Contrary to intuition, randomized studies have found that interventions based on debriefing have not proven effective. Worse yet, they appear to increase the risk of PTSD, possibly due to the exacerbation and crystallization of symptoms which they (theoretically) attempt to prevent 9,10.

Educational interventions such as that described by Turpin et al. 11 and pharmacological interventions 12 have also failed to provide evidence of efficacy.

Given these findings, the National Institute for Health and Care Excellence (NICE) of the United Kingdom and the National Institute of Mental Health (NIMH) of the United States have recommended measures to detect cases of mental disorders and to supply treatment, particularly cognitive-behavioral therapy. The proposal generates an important demand for studies to identify valid screening tools in different age brackets and cultures, in addition to instruments to evaluate mental health programs in disaster situations 2. Another gap in knowledge involves factors that increase community resilience following traumatic experiences 13.

The implementation of post-disaster interventions without proven effectiveness can mean a major waste of human and material resources. Such interventions become even more worrisome when they can actually produce psychological harm. And this is even more serious in the case of catastrophes affecting large numbers of individuals simultaneously, when the interventions are immediate and concentrated.

Many scientists have predicted an increase in climate disasters due to global warming. Given the limited knowledge on the benefits and safety of interventions, especially the more immediate ones, studies are needed to evaluate the consequences of measures targeting the persons involved (victims and family members) in collective incidents such as floods, large-scale fires, and airplane crashes. Such studies should seek to identify risk and resilience factors and provide systematic and structured evaluation of the effectiveness of short, medium, and long-term interventions. It is clearly difficult to conduct studies at times of great emotional impact, both from the ethical point of view and in terms of acceptance by the population. Another challenge is to obtain financing for such research, since funding by research agencies does not contemplate immediate demands for resources. However, despite these difficulties, if efforts are not made to deal with the gaps and inconsistencies in this field, we will remain in the dark about whether we are dealing adequately with the psychological needs of disaster victims.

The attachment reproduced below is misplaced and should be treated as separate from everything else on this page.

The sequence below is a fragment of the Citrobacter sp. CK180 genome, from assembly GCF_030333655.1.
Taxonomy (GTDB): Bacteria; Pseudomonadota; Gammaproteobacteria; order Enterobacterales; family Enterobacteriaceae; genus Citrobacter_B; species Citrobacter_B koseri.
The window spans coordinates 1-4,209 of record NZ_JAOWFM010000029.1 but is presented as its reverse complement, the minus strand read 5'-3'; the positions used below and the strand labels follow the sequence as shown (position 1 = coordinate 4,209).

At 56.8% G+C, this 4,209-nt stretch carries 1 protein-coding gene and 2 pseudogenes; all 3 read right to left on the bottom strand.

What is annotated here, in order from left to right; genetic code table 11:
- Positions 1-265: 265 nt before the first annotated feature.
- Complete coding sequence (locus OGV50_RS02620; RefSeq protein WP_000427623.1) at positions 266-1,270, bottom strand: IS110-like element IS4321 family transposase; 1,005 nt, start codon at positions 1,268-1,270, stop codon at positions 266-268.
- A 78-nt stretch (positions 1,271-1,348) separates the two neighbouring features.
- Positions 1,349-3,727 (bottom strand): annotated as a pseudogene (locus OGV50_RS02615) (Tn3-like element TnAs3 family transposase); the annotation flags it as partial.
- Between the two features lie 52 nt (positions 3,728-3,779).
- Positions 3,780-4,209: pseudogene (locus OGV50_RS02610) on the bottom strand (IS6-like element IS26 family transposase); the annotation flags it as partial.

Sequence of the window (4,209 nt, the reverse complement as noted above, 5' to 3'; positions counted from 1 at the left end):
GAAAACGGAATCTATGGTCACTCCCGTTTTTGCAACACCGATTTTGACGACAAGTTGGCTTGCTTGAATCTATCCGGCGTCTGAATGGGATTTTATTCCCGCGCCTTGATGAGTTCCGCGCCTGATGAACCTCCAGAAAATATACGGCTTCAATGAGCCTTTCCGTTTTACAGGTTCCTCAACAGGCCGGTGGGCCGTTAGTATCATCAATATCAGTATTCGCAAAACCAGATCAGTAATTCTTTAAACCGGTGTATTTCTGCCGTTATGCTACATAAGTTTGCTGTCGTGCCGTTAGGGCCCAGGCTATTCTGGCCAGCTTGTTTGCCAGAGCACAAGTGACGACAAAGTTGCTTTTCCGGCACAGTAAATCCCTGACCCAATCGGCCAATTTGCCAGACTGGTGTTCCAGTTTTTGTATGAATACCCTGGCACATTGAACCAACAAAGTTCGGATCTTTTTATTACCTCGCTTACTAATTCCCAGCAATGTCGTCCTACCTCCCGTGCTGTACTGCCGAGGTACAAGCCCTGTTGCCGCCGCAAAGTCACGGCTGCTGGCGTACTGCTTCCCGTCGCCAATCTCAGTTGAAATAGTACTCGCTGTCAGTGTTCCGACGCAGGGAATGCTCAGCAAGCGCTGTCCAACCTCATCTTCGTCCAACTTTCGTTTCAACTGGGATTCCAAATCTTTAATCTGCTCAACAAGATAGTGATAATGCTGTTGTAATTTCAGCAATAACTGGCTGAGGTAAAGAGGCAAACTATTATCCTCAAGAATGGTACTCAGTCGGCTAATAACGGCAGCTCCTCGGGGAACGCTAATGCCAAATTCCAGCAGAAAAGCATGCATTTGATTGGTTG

Contributors

Both authors designed, wrote, and approved the manuscript.

 

1. Ribeiro WS, Mari JJ, Quintana MI, Dewey ME, Evans-Lacko S, Vilete LM, et al. The impact of epidemic violence on the prevalence of psychiatric disorders in São Paulo and Rio de Janeiro, Brazil. PLoS One 2013;8:e63545.         

2. Watson PJ, Brymer MJ, Bonanno GA. Postdisaster psychological intervention since 9/11. Am Psychol 2011;66:482-94.         

3. Marshall RD, Olfson M, Hellman F, Blanco C, Guardino M, Struening EL. Comorbidity, impairment, and suicidality in subthreshold PTSD. Am J Psychiatry 2001;158:1467-73.         

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7. National Institute of Health. Mental health and mass violence: evidence-based early psychological intervention for victims/survivors of mass violence: a workshop to reach consensus on best practices. Washington DC: US Government Printing Office; 2002. (NIMH Publication, 02-5138).         

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9. van Emmerik AA, Kamphuis JH, Hulsbosch AM, Emmelkamp PM. Single session debriefing after psychological trauma: a meta-analysis. Lancet 2002;360:766-71.         

10. Roberts NP, Kitchiner NJ, Kenardy J, Bisson J. Multiple session early psychological interventions for the prevention of post-traumatic stress disorder. Cochrane Database Syst Rev 2009;(3):CD006869.         

11. Turpin G, Downs M, Mason S. Effectiveness of providing self-help information following acute traumatic injury: randomized controlled trial. Br J Psychiatry 2005;187:76-82.         

12 Rothbaum BO, Kearns MC, Price M, Malcoun E, Davis M, Ressler KJ, et al. Early intervention may prevent the development of posttraumatic stress disorder: a randomized pilot civilian study with modified prolonged exposure. Biol Psychiatry 2012;72:957-63.         

13. Norris FH, Stevens SP, Pfefferbaum B, Wyche KF, Pfefferbaum RL. Community resilience as a metaphor, theory, set of capacities, and strategy for disaster readiness. Am J Community Psychol 2008;41:127-50.         

 

 

Correspondence:
E. S. F. Coutinho
Departamento de Epidemiologia e Métodos Quantitativos em Saúde, Escola Nacional de Saúde Pública Sergio Arouca, Fundação Oswaldo Cruz
Rua Leopoldo Bulhões 1480
Rio de Janeiro, RJ 21041-210, Brasil
esfcoutinho@ensp.fiocruz.br

Submitted on 21/May/2013
Approved on 23/May/2013

Escola Nacional de Saúde Pública Sergio Arouca, Fundação Oswaldo Cruz Rio de Janeiro - RJ - Brazil
E-mail: cadernos@ensp.fiocruz.br